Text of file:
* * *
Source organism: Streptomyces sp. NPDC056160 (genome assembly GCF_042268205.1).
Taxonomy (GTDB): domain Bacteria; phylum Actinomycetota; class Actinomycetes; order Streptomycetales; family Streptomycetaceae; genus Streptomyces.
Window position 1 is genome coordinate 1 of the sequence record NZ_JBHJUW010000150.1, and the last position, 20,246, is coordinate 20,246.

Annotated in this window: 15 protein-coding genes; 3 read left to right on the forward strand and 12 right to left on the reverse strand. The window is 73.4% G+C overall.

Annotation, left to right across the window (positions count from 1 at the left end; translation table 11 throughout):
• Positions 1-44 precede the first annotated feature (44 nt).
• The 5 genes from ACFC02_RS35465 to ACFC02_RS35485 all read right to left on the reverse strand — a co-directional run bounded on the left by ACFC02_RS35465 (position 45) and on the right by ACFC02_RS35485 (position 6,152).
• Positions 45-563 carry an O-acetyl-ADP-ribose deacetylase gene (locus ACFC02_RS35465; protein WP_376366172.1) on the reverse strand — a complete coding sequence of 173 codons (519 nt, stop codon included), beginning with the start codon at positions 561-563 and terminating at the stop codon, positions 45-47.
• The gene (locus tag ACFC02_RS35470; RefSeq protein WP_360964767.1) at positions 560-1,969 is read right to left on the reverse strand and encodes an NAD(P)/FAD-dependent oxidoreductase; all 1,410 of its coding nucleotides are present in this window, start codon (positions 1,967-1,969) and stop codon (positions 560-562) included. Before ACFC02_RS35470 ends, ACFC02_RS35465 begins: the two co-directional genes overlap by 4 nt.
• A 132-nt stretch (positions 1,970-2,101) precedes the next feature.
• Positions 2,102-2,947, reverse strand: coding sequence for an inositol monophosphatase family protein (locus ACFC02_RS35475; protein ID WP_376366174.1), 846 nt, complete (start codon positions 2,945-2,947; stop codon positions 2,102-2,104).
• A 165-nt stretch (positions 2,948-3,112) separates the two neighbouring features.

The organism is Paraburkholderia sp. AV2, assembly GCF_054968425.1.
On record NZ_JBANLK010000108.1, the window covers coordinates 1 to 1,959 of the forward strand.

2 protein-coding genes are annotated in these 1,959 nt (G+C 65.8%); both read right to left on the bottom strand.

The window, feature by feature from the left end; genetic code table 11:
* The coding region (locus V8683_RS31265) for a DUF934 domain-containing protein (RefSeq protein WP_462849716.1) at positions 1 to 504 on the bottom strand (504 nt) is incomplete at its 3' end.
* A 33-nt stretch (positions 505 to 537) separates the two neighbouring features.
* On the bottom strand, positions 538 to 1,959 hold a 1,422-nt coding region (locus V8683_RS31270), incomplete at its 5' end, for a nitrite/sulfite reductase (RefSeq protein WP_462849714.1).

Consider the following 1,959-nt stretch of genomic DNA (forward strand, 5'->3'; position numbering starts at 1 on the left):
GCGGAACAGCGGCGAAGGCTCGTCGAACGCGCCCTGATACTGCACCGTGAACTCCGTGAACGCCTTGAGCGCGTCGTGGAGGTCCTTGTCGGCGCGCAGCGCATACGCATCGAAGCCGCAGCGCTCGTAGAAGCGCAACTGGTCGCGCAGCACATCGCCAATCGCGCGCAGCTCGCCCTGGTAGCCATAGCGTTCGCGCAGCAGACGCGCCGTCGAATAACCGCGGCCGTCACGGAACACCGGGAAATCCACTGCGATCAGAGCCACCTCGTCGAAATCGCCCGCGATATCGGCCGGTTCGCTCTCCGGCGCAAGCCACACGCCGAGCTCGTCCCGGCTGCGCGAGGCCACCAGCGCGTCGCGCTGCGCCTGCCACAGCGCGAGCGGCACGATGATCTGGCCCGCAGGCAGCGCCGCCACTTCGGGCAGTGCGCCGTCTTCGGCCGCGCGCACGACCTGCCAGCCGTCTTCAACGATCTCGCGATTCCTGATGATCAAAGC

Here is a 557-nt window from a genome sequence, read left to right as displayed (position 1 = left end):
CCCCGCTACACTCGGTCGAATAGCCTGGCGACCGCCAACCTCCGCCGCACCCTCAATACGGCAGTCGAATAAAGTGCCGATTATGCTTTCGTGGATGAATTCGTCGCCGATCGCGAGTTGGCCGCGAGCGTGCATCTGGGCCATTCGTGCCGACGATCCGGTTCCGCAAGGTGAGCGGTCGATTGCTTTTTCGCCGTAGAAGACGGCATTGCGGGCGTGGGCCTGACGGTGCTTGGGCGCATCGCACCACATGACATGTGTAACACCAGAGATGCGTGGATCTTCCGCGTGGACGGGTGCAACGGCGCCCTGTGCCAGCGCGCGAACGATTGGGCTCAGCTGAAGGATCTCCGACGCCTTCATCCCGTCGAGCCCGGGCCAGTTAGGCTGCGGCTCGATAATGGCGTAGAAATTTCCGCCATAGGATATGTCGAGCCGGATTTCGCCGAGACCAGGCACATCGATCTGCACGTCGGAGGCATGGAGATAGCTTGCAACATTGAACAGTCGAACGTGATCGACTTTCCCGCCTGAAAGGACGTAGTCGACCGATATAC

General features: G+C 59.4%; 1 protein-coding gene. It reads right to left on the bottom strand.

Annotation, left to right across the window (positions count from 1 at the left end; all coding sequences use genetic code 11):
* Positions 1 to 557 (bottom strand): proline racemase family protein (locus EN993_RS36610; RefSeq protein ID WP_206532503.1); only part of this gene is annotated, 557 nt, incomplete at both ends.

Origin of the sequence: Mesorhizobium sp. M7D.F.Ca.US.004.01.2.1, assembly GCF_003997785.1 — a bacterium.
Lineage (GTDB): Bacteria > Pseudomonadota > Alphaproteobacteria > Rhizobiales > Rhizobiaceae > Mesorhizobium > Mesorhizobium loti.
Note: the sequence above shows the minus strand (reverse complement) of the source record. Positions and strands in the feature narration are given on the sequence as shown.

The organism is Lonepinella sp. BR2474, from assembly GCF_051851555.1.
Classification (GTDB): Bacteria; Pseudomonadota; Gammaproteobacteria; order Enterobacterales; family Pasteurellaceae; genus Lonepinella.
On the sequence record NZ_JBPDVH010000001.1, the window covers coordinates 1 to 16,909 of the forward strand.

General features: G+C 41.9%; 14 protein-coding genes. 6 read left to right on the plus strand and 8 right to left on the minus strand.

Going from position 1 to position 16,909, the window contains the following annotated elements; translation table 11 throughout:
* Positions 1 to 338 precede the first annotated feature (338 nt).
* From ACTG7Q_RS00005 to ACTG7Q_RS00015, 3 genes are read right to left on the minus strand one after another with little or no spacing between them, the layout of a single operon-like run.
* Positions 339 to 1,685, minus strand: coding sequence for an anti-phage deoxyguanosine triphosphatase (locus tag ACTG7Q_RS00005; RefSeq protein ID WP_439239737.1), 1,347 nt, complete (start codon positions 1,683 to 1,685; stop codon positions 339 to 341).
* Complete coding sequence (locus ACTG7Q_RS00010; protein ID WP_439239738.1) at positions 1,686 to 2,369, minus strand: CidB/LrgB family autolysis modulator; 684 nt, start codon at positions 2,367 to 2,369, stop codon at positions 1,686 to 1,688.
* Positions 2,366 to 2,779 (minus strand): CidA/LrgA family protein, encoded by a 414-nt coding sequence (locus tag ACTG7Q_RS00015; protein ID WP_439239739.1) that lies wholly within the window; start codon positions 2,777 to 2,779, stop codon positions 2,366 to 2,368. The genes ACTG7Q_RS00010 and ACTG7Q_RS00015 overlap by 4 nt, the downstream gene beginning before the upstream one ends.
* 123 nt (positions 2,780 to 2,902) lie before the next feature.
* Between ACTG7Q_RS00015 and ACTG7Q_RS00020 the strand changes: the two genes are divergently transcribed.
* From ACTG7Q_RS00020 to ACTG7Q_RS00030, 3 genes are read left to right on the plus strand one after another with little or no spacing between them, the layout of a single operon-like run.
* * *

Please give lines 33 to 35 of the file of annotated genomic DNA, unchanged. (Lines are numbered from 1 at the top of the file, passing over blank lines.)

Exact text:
General features: G+C 41.9%; 14 protein-coding genes. 6 read left to right on the plus strand and 8 right to left on the minus strand.

Going from position 1 to position 16,909, the window contains the following annotated elements; translation table 11 throughout:
* Positions 1 to 338 precede the first annotated feature (338 nt).